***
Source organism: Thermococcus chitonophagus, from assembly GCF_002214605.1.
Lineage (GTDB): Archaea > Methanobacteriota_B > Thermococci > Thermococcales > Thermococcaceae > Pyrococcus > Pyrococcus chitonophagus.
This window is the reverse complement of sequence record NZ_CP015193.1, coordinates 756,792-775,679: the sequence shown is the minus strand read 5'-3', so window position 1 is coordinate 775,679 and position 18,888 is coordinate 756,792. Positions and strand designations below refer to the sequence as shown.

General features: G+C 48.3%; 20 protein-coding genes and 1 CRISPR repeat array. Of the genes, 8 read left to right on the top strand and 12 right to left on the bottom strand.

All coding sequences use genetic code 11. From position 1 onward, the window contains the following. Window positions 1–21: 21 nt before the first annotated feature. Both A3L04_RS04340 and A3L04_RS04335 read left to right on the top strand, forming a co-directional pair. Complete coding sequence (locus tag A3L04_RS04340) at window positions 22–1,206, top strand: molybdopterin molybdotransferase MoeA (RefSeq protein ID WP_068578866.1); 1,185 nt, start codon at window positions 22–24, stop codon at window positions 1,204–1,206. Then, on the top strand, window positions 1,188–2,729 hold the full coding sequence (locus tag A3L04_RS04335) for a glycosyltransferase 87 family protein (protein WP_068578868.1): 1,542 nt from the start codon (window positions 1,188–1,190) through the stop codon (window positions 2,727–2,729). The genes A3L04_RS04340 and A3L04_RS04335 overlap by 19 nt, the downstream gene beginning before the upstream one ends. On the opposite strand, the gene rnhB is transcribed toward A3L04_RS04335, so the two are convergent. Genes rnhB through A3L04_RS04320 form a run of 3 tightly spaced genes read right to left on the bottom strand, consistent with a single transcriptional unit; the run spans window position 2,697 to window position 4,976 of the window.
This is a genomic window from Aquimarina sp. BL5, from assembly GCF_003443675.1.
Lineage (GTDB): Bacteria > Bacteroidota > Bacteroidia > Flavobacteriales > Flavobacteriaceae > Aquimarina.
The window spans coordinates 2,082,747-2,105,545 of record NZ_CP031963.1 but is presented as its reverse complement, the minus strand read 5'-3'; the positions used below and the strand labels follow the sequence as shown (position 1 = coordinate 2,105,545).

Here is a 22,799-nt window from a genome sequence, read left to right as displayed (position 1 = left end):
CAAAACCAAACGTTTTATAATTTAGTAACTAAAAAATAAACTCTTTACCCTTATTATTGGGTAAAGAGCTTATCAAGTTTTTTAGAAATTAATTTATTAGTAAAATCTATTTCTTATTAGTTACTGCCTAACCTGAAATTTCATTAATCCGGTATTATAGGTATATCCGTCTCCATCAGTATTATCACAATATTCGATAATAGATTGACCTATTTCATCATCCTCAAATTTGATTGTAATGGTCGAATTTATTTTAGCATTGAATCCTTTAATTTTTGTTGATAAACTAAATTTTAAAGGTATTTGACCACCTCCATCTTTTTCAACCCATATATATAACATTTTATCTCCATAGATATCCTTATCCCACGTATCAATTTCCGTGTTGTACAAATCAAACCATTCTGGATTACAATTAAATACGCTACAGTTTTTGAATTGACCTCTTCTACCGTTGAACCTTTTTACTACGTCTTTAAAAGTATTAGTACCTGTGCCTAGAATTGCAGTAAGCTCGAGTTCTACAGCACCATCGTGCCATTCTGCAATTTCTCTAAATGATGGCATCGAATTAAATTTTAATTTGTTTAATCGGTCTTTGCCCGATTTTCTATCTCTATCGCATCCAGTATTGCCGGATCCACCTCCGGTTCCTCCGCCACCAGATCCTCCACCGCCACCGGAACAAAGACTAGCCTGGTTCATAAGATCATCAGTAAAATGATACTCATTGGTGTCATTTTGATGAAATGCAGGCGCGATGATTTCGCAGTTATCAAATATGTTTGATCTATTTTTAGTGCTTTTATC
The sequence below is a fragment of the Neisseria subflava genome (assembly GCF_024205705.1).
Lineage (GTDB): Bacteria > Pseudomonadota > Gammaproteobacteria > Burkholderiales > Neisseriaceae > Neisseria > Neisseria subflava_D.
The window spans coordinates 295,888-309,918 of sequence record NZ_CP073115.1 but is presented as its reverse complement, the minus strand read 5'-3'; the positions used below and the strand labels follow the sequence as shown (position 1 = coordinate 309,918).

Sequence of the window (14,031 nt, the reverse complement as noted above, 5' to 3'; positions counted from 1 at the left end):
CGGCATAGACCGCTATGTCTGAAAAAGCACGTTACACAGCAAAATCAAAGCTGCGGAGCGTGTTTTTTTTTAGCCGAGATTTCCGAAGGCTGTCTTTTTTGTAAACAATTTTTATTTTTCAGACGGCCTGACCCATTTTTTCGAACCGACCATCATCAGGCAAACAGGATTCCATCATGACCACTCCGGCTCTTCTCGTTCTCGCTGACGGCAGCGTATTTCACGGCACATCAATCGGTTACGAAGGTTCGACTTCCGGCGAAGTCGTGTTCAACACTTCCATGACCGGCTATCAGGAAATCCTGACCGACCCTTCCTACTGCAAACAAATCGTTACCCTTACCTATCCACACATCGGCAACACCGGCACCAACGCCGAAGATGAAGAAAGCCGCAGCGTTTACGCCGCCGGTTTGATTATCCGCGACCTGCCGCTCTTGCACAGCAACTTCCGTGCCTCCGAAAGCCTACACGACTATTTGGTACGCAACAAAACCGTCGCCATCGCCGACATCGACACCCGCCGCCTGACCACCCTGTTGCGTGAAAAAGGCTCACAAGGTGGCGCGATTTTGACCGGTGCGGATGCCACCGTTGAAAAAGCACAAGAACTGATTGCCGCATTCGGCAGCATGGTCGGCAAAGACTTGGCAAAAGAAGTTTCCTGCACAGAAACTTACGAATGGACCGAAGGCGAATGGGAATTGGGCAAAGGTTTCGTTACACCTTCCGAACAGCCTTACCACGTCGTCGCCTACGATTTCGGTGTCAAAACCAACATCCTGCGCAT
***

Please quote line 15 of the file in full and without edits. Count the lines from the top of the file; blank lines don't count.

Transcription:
CGGCATAGACCGCTATGTCTGAAAAAGCACGTTACACAGCAAAATCAAAGCTGCGGAGCGTGTTTTTTTTTAGCCGAGATTTCCGAAGGCTGTCTTTTTTGTAAACAATTTTTATTTTTCAGACGGCCTGACCCATTTTTTCGAACCGACCATCATCAGGCAAACAGGATTCCATCATGACCACTCCGGCTCTTCTCGTTCTCGCTGACGGCAGCGTATTTCACGGCACATCAATCGGTTACGAAGGTTCGACTTCCGGCGAAGTCGTGTTCAACACTTCCATGACCGGCTATCAGGAAATCCTGACCGACCCTTCCTACTGCAAACAAATCGTTACCCTTACCTATCCACACATCGGCAACACCGGCACCAACGCCGAAGATGAAGAAAGCCGCAGCGTTTACGCCGCCGGTTTGATTATCCGCGACCTGCCGCTCTTGCACAGCAACTTCCGTGCCTCCGAAAGCCTACACGACTATTTGGTACGCAACAAAACCGTCGCCATCGCCGACATCGACACCCGCCGCCTGACCACCCTGTTGCGTGAAAAAGGCTCACAAGGTGGCGCGATTTTGACCGGTGCGGATGCCACCGTTGAAAAAGCACAAGAACTGATTGCCGCATTCGGCAGCATGGTCGGCAAAGACTTGGCAAAAGAAGTTTCCTGCACAGAAACTTACGAATGGACCGAAGGCGAATGGGAATTGGGCAAAGGTTTCGTTACACCTTCCGAACAGCCTTACCACGTCGTCGCCTACGATTTCGGTGTCAAAACCAACATCCTGCGCAT